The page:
Tomatillos are one of the first summer fruits (mid-June) at our farmers market. Sometimes called Mexican tomatoes, these firm green berries come wrapped in their own loose fitting husk, not unlike the Cape gooseberry.
A buyer at the farmers market last week said that she buys them every
summer because they are just too cute to pass by. Having said that, she proffered that she really doesnt know what to do with them other than dice them up for salsa. Tomatillos are tart, firm and fruitytoo tart and firm to eat raw. They are best roasted and pureed to bring out their herbaceous aromatics and the juices, which have a real hint of lemon. Their skins are pretty tough so I prefer to strain them out after roasting.
Tomatillos are an acquired taste. But for the bold, here is my tomatillo soup, served cold.
Roasted Tomatillo Soup
Yield: about 6 servings
See Abbreviations, if needed
1 lb (about 20) tomatillos, husked and washed
1 Serrano chili pepper, broiler-roasted, peeled, deseeded and diced
1.5T olive oil
1 large red onion, sliced thinly
1 garlic cloves, diced
2 large sprigs of fresh cilantro
1 quart home chicken
stock or chicken broth
1T sweet rice vinegar
3 slices bacon, sliced into ½ -inch rectangles (lardons), as garnish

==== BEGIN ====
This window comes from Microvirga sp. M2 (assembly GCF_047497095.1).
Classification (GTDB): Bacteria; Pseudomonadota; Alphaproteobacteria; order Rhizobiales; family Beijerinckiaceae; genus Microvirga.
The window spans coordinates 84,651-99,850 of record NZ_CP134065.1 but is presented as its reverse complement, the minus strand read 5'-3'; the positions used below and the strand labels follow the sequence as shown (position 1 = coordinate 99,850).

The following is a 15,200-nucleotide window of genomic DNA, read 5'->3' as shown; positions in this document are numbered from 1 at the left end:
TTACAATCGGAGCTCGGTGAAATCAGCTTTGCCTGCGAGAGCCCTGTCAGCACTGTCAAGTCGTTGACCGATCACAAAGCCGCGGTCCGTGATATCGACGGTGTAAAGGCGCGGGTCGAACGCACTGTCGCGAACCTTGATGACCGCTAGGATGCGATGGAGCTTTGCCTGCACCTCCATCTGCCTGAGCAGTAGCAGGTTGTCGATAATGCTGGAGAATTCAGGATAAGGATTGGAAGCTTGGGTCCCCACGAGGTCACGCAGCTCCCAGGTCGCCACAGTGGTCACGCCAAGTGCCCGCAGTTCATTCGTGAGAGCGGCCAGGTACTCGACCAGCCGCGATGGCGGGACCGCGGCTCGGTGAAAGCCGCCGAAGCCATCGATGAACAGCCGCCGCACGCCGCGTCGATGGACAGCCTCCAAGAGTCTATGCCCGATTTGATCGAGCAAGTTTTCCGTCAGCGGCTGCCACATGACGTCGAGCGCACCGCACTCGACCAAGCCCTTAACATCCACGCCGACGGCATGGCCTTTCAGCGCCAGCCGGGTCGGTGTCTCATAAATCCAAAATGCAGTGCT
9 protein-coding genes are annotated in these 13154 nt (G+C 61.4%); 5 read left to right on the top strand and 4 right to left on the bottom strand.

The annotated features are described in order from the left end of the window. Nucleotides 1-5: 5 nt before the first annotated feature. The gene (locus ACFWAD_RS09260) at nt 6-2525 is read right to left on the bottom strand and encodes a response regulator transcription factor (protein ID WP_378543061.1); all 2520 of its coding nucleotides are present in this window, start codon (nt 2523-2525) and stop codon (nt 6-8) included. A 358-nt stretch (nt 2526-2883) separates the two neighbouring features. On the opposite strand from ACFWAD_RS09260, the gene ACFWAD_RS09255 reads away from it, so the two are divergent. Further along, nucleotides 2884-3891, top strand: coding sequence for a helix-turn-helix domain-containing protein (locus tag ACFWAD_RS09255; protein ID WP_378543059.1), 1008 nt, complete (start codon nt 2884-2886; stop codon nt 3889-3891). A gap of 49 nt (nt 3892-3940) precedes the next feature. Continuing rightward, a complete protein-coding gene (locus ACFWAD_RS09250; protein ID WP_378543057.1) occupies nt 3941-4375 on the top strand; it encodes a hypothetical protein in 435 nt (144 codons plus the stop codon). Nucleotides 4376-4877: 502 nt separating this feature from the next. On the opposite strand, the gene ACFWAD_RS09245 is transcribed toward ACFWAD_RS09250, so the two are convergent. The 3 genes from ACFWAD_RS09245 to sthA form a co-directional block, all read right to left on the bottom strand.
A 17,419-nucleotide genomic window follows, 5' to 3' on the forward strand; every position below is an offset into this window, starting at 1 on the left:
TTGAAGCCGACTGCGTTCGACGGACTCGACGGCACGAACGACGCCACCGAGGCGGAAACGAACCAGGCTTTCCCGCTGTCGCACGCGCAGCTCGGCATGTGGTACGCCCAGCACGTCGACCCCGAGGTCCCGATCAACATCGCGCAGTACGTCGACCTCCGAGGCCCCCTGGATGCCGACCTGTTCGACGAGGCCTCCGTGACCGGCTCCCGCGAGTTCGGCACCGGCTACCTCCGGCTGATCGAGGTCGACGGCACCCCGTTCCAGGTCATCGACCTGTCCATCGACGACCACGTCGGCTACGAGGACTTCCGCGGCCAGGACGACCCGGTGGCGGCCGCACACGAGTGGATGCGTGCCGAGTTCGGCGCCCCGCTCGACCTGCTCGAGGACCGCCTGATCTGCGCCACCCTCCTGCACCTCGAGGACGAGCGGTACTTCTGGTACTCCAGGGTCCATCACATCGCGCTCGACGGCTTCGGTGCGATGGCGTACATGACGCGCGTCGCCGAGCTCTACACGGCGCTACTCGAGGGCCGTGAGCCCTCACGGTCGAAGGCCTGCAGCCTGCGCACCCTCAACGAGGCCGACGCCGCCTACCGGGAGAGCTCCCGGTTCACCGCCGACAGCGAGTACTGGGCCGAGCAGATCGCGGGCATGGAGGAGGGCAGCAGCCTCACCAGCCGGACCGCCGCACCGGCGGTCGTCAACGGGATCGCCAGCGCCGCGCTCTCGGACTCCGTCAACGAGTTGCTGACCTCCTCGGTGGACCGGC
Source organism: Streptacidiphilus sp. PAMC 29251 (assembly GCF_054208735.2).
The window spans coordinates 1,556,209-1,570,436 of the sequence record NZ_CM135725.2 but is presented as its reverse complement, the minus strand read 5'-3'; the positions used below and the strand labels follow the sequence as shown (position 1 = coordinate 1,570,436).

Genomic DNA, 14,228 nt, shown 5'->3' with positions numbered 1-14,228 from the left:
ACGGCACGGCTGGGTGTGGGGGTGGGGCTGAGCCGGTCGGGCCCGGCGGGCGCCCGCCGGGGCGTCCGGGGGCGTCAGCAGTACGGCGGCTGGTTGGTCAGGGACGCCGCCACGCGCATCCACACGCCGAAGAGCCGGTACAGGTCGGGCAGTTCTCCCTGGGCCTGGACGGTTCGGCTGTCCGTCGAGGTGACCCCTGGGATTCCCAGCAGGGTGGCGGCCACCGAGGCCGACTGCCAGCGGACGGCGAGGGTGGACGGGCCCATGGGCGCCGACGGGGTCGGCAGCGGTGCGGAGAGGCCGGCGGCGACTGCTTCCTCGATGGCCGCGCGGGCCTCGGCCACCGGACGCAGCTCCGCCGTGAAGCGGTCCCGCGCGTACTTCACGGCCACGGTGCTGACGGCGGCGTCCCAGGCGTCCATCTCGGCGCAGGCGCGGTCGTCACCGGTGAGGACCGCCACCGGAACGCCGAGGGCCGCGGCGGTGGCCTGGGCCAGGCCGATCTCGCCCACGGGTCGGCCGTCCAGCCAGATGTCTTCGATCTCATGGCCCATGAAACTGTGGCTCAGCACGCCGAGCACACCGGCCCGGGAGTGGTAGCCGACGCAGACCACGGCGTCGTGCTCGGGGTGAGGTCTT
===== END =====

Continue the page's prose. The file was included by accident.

2T crème fraîche or sour cream, as garnish
1. Slice each husked and washed tomatillo in half (crosswise), place all on a sheet pan and roast them in the oven at 450F for about 25 minutes
2. Meanwhile, place the chili pepper under the boiler and broil it until the skin blisters turning and watching so not to burn it. When cool, scrape the skin off, slice it open, remove the seeds, dice the flesh and set aside
3. Remove the tomatillos from the oven and place them and their juices into a food mill, placed over a stainless steel bowl (SSB). Use a food mill screen big enough to pass the seeds as well as the juice
4. Crank the tomatillos through the food mill to force the seeds and juices into the SSB and to retain the skins in the food mill. Set aside the puree in the SSB, discard the skins in the food mill
5. Finely slice the onion and sweat in olive oil, to translucent in a medium large saucepan or evasée, about 15 minutes
6. Add garlic, a generous amount of salt, 2 whole sprigs of cilantro, the diced chili pepper and the tomatillo puree from the SSB. Heat at medium high heat until the mixture is almost ready to boil
7. Add the chicken stock and bring the soup to boil
8. Reduce the heat to simmer, add the rice vinegar, taste for seasoning (this soup needs quite a bit of salt) and simmer for about 25 minutes to thicken somewhat
9. Remove the sprigs of cilantro
10. Puree the whole pot of soup with a stickblender or pour into a standing blender. Taste again
11. Place the soup in an ice bath or refrigerate to hold
12. Fry the bacon lardons to crisp, dry on a paper towel and
13. To serve:
· Add the crème fraîche to the cold soup and stir
· Garnish each serving with fresh leaves of cilantro, 5-6 pieces
of bacon and a twist of freshly ground black pepper.
Note: Only add cream to the portion to be served. Fridge
the leftovers without cream.